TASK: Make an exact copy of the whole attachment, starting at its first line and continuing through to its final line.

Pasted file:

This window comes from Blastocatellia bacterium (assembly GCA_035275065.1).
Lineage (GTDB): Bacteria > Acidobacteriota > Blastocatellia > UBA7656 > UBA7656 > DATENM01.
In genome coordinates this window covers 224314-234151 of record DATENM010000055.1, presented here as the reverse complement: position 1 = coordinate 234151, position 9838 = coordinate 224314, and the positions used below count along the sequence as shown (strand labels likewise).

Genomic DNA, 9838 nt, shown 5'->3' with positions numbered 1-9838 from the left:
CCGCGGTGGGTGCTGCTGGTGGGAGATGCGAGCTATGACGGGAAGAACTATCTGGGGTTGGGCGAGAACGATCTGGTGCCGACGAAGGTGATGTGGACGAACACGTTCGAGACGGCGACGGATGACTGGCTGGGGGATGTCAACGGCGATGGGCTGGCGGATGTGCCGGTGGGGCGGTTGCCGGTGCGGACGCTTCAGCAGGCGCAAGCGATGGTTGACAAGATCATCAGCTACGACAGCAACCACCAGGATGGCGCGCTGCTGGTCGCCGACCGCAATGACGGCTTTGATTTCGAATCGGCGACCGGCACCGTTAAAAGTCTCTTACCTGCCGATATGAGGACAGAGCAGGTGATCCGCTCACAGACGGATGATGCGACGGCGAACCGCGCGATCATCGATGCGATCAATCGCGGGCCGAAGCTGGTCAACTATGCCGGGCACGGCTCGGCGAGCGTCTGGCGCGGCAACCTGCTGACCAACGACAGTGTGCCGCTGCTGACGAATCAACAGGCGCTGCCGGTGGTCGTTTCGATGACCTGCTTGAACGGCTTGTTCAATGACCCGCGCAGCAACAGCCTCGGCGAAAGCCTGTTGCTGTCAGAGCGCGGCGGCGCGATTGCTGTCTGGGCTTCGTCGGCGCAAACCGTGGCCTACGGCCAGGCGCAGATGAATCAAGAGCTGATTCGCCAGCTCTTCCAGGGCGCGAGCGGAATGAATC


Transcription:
This window comes from Blastocatellia bacterium (assembly GCA_035275065.1).
Lineage (GTDB): Bacteria > Acidobacteriota > Blastocatellia > UBA7656 > UBA7656 > DATENM01.
In genome coordinates this window covers 224314-234151 of record DATENM010000055.1, presented here as the reverse complement: position 1 = coordinate 234151, position 9838 = coordinate 224314, and the positions used below count along the sequence as shown (strand labels likewise).

Genomic DNA, 9838 nt, shown 5'->3' with positions numbered 1-9838 from the left:
CCGCGGTGGGTGCTGCTGGTGGGAGATGCGAGCTATGACGGGAAGAACTATCTGGGGTTGGGCGAGAACGATCTGGTGCCGACGAAGGTGATGTGGACGAACACGTTCGAGACGGCGACGGATGACTGGCTGGGGGATGTCAACGGCGATGGGCTGGCGGATGTGCCGGTGGGGCGGTTGCCGGTGCGGACGCTTCAGCAGGCGCAAGCGATGGTTGACAAGATCATCAGCTACGACAGCAACCACCAGGATGGCGCGCTGCTGGTCGCCGACCGCAATGACGGCTTTGATTTCGAATCGGCGACCGGCACCGTTAAAAGTCTCTTACCTGCCGATATGAGGACAGAGCAGGTGATCCGCTCACAGACGGATGATGCGACGGCGAACCGCGCGATCATCGATGCGATCAATCGCGGGCCGAAGCTGGTCAACTATGCCGGGCACGGCTCGGCGAGCGTCTGGCGCGGCAACCTGCTGACCAACGACAGTGTGCCGCTGCTGACGAATCAACAGGCGCTGCCGGTGGTCGTTTCGATGACCTGCTTGAACGGCTTGTTCAATGACCCGCGCAGCAACAGCCTCGGCGAAAGCCTGTTGCTGTCAGAGCGCGGCGGCGCGATTGCTGTCTGGGCTTCGTCGGCGCAAACCGTGGCCTACGGCCAGGCGCAGATGAATCAAGAGCTGATTCGCCAGCTCTTCCAGGGCGCGAGCGGAATGAATC